At the beginning of the transcribed genes of the trp operon is a sequence of 140 nucleotides termed the leader transcript (trpL). This transcript includes four short sequences designated 1-4. Sequence 1 is partially complementary to sequence 2, which is partially complementary to sequence 3, which is partially complementary to sequence 4. Thus, three distinct secondary structures (hairpins) can form: 1-2, 2-3 or 3-4. The hybridization of strands 1 and 2 to form the 1-2 structure prevents the formation of the 2-3 structure, while the formation of 2-3 prevents the formation of 3-4. The 3-4 structure is a transcription termination sequence, once it forms RNA polymerase will disassociate from the DNA and transcription of the structural genes of the operon will not occur.

Part of the leader transcript codes for a short polypeptide of 14 amino acids, termed the leader peptide. This peptide contains two adjacent tryptophan residues, which is unusual, since tryptophan is a fairly uncommon amino acid (about one in a hundred residues in a typical "E. coli" protein is tryptophan). If the ribosome attempts to translate this peptide while tryptophan levels in the cell are low, it will stall at either of the two trp codons. While it is stalled, the ribosome physically shields sequence 1 of the transcript, thus preventing it from forming the 1-2 secondary structure. Sequence 2 is then free to hybridize with sequence 3 to form the 2-3 structure, which then prevents the formation of the 3-4 termination hairpin. RNA polymerase is free to continue transcribing the entire operon.If tryptophan levels in the cell are high, the ribosome will translate the entire leader peptide without interruption and will only stall during translation termination at the stop codon. At this point the ribosome physically shields both sequences 1 and 2. Sequences 3 and 4 are thus free to form the 3-4 structure which terminates transcription. The end result is that the operon will be transcribed only when tryptophan is unavailable for the ribosome, while the trpL transcript is constitutively expressed.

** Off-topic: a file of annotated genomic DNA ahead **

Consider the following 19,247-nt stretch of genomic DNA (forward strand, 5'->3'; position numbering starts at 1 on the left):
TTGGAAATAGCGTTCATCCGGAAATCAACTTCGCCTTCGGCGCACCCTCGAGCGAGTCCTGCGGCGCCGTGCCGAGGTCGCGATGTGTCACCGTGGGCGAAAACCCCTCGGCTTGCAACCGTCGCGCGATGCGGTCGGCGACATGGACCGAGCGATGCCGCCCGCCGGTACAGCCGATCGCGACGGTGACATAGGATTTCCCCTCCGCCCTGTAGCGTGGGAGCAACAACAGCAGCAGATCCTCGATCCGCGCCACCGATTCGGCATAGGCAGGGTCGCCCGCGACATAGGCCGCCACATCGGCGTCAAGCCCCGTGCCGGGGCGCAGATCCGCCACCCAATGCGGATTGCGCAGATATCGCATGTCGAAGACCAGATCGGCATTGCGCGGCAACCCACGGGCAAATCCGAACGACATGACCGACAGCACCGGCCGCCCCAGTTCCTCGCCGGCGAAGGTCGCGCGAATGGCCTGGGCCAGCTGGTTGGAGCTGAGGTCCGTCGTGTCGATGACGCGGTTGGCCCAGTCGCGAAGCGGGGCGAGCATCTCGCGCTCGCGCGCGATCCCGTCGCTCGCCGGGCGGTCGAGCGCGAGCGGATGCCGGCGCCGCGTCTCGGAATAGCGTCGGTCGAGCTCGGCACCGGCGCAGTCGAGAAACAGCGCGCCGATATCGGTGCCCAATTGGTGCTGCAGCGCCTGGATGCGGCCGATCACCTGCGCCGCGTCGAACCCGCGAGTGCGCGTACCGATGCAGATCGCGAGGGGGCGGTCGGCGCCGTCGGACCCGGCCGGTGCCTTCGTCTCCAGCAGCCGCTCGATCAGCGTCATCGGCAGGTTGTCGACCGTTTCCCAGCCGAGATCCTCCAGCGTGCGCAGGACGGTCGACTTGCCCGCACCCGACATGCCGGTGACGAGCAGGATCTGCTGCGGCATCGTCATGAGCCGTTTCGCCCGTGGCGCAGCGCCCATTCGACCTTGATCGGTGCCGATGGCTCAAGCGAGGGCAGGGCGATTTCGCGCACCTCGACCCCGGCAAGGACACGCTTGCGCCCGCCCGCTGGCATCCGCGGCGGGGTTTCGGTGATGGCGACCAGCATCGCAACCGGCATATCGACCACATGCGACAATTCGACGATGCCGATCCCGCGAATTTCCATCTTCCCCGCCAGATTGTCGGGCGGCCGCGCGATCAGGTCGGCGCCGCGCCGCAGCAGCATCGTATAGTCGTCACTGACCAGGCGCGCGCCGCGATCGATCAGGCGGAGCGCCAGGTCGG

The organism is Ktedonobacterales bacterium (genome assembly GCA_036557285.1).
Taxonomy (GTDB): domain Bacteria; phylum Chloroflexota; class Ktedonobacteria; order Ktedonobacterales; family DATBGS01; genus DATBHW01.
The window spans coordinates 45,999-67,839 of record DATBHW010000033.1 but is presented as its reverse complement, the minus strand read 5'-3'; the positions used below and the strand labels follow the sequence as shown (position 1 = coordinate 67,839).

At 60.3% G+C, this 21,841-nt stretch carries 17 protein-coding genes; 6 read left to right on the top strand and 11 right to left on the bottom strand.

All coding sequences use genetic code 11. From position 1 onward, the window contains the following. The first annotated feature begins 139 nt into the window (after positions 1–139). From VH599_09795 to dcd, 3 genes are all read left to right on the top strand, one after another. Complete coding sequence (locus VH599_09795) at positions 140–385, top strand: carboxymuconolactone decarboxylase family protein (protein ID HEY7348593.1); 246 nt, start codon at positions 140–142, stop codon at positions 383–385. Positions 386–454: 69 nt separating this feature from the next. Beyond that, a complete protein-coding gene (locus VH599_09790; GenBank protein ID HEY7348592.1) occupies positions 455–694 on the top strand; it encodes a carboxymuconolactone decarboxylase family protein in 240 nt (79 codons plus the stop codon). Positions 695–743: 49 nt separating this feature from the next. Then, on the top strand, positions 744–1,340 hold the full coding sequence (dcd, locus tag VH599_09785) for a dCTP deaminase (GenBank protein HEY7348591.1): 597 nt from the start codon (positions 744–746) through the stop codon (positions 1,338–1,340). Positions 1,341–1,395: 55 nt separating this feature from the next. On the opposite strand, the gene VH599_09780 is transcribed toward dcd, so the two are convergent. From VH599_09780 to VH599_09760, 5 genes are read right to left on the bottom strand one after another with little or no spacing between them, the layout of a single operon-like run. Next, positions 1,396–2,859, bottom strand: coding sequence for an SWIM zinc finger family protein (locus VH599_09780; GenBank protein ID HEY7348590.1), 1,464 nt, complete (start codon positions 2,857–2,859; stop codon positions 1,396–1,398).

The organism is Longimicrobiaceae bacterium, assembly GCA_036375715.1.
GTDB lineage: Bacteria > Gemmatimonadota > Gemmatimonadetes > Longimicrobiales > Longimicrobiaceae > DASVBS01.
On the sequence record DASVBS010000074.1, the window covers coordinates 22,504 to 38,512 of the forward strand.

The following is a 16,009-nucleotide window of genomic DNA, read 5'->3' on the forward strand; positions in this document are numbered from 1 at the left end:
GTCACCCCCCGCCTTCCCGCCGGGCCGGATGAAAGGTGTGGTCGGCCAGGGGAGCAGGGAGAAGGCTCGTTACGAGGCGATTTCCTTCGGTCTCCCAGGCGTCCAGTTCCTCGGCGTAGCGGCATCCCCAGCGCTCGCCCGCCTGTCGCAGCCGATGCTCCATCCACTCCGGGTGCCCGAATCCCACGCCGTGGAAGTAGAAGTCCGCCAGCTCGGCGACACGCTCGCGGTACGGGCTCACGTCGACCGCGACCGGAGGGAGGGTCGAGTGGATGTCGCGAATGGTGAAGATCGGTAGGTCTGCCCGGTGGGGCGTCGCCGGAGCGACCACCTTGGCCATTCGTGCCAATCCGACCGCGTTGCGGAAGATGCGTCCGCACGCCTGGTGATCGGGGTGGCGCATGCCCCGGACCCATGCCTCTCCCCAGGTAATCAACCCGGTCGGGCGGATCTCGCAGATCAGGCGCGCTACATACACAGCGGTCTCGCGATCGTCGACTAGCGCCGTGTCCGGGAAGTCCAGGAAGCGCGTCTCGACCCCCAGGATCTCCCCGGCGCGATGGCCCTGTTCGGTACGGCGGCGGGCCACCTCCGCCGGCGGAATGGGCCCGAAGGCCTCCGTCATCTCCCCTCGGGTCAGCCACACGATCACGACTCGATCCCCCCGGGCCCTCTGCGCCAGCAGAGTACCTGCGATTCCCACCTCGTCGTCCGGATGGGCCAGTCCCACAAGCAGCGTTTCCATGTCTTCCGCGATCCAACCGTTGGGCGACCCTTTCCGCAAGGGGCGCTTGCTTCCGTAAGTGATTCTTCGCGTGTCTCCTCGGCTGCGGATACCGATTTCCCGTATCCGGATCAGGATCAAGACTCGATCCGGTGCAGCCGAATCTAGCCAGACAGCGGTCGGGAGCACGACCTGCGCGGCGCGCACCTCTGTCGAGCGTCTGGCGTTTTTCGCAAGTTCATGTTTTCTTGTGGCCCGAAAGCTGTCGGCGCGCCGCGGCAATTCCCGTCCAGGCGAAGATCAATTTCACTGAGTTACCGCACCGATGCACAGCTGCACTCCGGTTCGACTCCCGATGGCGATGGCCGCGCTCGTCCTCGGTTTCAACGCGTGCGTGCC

To ensure that the ribosome binds and begins translation of the leader transcript immediately following its synthesis, a pause site exists in the trpL sequence. Upon reaching this site, RNA polymerase pauses transcription and apparently waits for translation to begin. This mechanism allows for synchronization of transcription and translation, a key element in attenuation.

A similar attenuation mechanism regulates the synthesis of histidine, phenylalanine and threonine.

ee also

* Trp repressor

External links

* [http://pathmicro.med.sc.edu/mayer/geneticreg.htm Mayer, Dr. Gene. Genetic Regulation at med.sc.edu]
* [http://web.indstate.edu/thcme/mwking/gene-regulation.html#trp Control of Gene Expression at indstate.edu]

References

*cite journal
title=Dynamics of synthesis, translation, and degradation of trp operon messenger RNA in E. coli.
journal=Cold Spring Harb Symp Quant Biol.
year=1969
first=DE
last=Morse
coauthors=Mosteller RD; Yanofsky C
volume=34
pages=725–40
pmid=4909527

*cite journal
title=Attenuation in the control of expression of bacterial operons
journal=Nature
year=1981
first=Charles
last=Yanofsky
volume=289
pages=751–58